University of California San Francisco
CHC Home About the Center Research Education News Events Administration
Exchange Archives
News



Search

07 December 2001

Experts to Reflect on Tuskegee Experiments

The UCSF Center for Health and Community is co-sponsoring a free presentation and panel discussion on the tragedy of the Tuskegee syphilis experiments on Wednesday, Dec. 12, from 6 to 7:30 p.m., at San Francisco's Fort Mason Center, Building A.

The program, "African Americans' Health Care and Medical Research: Beyond the Legacy of Tuskegee," features Alvin F. Poussaint, MD, associate dean at Harvard Medical School as the keynote speaker. One of the nation's leading child psychiatrists and social critics, Poussaint will focus on African Americans' experiences with health care provision and medical research from a historical and cultural perspective.

Other speakers are Patricia Evans, MD, MPH, San Francisco Department of Public Health, who will outline ways in which health care in the Bay Area must improve to serve the needs of the African-American community, and LaVera Crawley, MD, who will explain the psychological impact of the tragic Tuskegee experiment on the African- American people.

UCSF Professor Eugene Washington, chair of Obstetrics, Gynecology and Reproductive Sciences, will moderate the program and provide his insight on the status of African-American health care in the Bay Area.

Al Williams, president of the San Francisco African American Historical and Cultural Society, which is displaying the Tuskegee Syphilis Experiment Exhibit, will introduce Poussaint and emcee the reception discussion with the artist. An exhibit, "The Greater Good: An Artist's Contemporary View of the Tuskegee Syphilis Experiment," incorporates photography, video and sculpture to reexamine the infamous story of the 40-year-long study performed on a group of 412 African American males. Selected because they tested positive for syphilis, the men were treated only for other ailments to observe the "untreated" syphilis. Local artist Tony Hooker honors the subject of this tragic story, while examining the moral and ethical questions raised by medical research in society today. The exhibit and reception will be held in Building B.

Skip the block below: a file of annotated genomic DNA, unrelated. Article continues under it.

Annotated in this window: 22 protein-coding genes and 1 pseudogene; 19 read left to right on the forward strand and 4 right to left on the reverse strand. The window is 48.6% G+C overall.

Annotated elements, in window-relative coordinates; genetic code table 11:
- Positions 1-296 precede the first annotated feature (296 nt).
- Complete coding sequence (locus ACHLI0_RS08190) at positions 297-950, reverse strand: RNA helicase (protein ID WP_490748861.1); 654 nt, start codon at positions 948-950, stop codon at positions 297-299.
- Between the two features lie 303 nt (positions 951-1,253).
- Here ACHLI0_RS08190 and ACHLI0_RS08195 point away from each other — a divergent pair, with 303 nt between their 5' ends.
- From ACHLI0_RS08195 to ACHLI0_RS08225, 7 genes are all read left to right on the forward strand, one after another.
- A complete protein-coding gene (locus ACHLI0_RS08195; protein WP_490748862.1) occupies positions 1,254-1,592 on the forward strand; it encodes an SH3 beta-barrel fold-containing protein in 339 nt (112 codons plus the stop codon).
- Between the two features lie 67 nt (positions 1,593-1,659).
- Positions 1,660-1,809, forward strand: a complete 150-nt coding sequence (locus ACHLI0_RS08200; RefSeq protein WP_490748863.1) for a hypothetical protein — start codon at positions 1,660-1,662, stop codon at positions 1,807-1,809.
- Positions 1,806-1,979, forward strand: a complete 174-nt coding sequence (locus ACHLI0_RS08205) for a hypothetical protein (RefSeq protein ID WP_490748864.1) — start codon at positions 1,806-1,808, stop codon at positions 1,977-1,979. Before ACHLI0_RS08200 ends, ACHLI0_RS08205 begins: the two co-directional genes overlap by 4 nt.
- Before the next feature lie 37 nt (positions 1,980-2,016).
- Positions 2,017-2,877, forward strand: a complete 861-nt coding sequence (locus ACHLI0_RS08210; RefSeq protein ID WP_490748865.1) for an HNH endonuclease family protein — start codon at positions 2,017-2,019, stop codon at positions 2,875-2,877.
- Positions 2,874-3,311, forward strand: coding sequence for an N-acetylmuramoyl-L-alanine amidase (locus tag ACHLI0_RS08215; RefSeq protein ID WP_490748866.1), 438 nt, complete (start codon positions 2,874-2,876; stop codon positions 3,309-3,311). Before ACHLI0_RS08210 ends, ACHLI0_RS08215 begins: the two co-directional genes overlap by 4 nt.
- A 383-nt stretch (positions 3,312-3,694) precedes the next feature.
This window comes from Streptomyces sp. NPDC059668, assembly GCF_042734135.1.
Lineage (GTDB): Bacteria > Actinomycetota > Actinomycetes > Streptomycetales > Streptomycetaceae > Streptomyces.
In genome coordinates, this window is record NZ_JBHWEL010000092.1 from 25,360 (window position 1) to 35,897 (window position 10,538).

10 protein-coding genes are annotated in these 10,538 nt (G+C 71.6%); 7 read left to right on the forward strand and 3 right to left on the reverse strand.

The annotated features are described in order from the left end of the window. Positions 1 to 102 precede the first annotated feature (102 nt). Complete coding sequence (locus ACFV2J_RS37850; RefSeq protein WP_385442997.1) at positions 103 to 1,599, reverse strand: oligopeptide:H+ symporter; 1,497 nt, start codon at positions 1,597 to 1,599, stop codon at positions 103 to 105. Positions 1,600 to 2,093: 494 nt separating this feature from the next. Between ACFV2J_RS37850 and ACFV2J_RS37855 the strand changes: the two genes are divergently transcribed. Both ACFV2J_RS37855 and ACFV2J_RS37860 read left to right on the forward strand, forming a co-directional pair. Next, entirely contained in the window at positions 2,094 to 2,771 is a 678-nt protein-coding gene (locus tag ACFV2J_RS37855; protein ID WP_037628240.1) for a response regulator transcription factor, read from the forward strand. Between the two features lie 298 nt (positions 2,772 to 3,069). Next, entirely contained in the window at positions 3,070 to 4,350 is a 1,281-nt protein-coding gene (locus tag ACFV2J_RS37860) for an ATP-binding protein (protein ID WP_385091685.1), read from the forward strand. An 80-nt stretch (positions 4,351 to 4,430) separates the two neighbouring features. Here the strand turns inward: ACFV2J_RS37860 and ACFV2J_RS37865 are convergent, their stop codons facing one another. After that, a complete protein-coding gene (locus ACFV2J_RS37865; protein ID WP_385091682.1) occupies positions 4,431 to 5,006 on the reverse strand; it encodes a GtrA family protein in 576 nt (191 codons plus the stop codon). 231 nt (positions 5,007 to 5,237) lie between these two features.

This program is co-sponsored by the California HealthCare Foundation and The Commonwealth Club of California, in association with the San Francisco African American Historical & Cultural Society, the UCSF Center for Health and Community, and the San Francisco African American Health Initiative.

Reservations are required for the event. To register, call 415/597-6705.

 

 

 

 


Copyright 2014 The Regents of the University of California